Reformation in Ireland
The Reformation in Ireland was a movement for the reform of religious life and institutions that was introduced into Ireland by the English administration at the behest of King Henry VIII of England. His desire for an annulment of his marriage was known as the King's Great Matter. Ultimately Pope Clement VII refused the petition; consequently, in order to give legal effect to his wishes, it became necessary for the King to assert his lordship over the Catholic Church in his realm. In passing the Acts of Supremacy in 1534, the English Parliament confirmed the King's supremacy over the Church in the Kingdom of England. This challenge to Papal supremacy resulted in a breach with the Catholic Church. By 1541, the Irish Parliament had agreed to the change in status of the country from that of a Lordship to that of Kingdom of Ireland.
|Part of a series on|
Unlike similar movements for religious reform on the continent of Europe, the various phases of the English Reformation as it developed in Ireland were largely driven by changes in government policy, to which public opinion in England gradually accommodated itself. In Ireland, however, the government's policy was not embraced by public opinion; the majority of the population continued to adhere to Roman Catholicism.
Religious policy of Henry VIII
Norman and English monarchs used the title "Lord of Ireland" to refer to their Irish conquests dating from the Norman invasion of Ireland. In passing the Crown of Ireland Act 1542, the Irish Parliament granted Henry, by his command, a new title – King of Ireland. The state was renamed the Kingdom of Ireland. The King desired this innovation because the Lordship of Ireland had been granted by the Papacy; technically, he held the Lordship in fief from the Pope. As Henry had been excommunicated in 1533 and again in 1538, he worried that his title could be withdrawn by his overlord – the Pope.
Henry also arranged for the Irish Parliament to declare him the head of the "Church in Ireland". The main instrument of state power in the establishment of the state church in the new Kingdom of Ireland was the Archbishop of Dublin, George Brown. He was appointed by the King upon the death of the incumbent, though without the approval of the Pope. The Archbishop arrived in Ireland in 1536. The reforms were continued by Henry's successor – Edward VI of England. The Church of Ireland claims Apostolic succession because of the continuity in the hierarchy; however this claim is disputed by the Roman Catholic Church, which asserts that only those bishops approved by and in communion with the Holy See are legitimate.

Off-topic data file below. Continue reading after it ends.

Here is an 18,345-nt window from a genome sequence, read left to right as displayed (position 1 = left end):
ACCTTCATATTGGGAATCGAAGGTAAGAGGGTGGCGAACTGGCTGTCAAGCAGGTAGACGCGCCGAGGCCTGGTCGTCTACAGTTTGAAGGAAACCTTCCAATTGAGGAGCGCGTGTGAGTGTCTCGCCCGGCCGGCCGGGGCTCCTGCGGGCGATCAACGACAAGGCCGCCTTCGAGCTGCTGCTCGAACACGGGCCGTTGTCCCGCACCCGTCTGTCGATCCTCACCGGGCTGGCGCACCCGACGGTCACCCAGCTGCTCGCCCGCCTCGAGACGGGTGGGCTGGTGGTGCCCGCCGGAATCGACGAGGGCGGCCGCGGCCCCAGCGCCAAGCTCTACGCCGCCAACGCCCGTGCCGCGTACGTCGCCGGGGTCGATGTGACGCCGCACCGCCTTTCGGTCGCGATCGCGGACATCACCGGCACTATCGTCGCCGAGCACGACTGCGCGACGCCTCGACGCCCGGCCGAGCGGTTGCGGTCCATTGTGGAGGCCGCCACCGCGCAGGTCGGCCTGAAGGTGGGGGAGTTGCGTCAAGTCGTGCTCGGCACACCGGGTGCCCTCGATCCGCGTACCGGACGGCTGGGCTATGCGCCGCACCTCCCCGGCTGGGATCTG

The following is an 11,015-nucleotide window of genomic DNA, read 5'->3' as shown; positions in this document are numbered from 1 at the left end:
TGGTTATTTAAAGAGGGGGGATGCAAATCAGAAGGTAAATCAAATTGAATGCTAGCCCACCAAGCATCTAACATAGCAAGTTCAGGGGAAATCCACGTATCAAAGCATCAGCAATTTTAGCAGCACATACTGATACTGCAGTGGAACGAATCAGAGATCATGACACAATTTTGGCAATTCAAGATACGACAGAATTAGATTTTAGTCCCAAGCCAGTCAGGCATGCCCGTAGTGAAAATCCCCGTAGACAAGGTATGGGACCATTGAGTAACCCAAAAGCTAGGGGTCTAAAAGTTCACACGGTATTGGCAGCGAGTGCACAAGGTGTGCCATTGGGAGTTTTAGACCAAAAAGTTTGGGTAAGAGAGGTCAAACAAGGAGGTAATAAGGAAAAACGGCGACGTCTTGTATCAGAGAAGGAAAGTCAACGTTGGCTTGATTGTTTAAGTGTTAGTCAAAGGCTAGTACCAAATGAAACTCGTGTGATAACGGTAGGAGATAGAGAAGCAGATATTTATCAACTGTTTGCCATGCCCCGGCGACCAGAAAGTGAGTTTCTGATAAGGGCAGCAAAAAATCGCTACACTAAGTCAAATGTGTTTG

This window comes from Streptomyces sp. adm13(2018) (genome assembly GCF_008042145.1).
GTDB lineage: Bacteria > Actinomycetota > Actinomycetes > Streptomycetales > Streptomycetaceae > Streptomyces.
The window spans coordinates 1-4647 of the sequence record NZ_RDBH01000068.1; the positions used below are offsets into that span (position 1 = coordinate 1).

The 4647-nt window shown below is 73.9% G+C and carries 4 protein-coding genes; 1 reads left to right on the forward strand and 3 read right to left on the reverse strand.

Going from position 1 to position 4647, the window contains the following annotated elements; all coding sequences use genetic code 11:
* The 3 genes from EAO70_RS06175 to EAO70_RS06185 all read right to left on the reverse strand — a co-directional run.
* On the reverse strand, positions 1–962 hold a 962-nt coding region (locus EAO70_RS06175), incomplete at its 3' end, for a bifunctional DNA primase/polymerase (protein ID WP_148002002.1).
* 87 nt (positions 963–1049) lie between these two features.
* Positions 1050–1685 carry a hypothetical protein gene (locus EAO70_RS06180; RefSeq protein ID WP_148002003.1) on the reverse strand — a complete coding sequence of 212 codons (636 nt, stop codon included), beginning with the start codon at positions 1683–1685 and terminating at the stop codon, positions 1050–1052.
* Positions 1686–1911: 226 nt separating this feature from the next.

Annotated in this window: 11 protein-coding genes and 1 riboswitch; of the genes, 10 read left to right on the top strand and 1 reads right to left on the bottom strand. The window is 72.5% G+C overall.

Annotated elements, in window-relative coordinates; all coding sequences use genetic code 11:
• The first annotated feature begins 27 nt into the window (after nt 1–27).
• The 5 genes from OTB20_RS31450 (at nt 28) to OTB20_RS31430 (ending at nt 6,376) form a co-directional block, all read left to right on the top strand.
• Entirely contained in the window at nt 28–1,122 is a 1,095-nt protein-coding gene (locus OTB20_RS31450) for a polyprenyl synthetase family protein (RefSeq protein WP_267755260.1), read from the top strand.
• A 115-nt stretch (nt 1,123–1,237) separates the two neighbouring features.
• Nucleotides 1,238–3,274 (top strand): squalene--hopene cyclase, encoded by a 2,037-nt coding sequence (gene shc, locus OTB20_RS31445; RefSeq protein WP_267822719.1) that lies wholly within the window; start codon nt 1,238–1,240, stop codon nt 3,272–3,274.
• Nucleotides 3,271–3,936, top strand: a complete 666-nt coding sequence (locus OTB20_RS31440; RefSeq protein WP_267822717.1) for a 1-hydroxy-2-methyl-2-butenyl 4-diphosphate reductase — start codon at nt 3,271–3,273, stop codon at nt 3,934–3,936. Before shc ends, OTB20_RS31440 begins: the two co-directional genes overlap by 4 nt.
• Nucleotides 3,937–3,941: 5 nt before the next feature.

Henry's sanctions on outspoken Catholics and Lutherans differed; Catholics loyal to the Holy See were to be prosecuted as traitors, while Lutherans, much rarer in Ireland, were to be burned at the stake as heretics. He promulgated the Six Articles Act in 1539.
Henry died in 1547. In his reign, prayers remained the same, with the Latin Breviary still used until the Book of Common Prayer (in English) was introduced from 1549. From 1548, for the first time, Irish Communicants were given wine and bread; the former Roman Rite of the Mass allowed a congregation to be given bread only, with wine taken by the priest.
Dissolution of the monasteries
The dissolutions in Ireland followed a very different course from those in England and Wales. There were around 400 religious houses in Ireland in 1530—many more, relative to population and material wealth than in England and Wales. In marked distinction to the situation in England, in Ireland the houses of friars had flourished in the 15th century, attracting popular support and financial endowments, undertaking many ambitious building schemes, and maintaining a regular conventual and spiritual life. They constituted around half of the total number of religious houses. Irish monasteries, by contrast, had experienced a catastrophic decline in numbers, such that by the 16th century, it appears that only a minority maintained the daily religious observance of the Divine Office. Henry's direct authority, as Lord of Ireland, and from 1541 as King of Ireland, only extended to the area of the Pale immediately around Dublin. From the late 1530s his administrators temporarily succeeded in persuading some clan chiefs to adopt his policy of surrender and regrant, including the adoption of his state religion.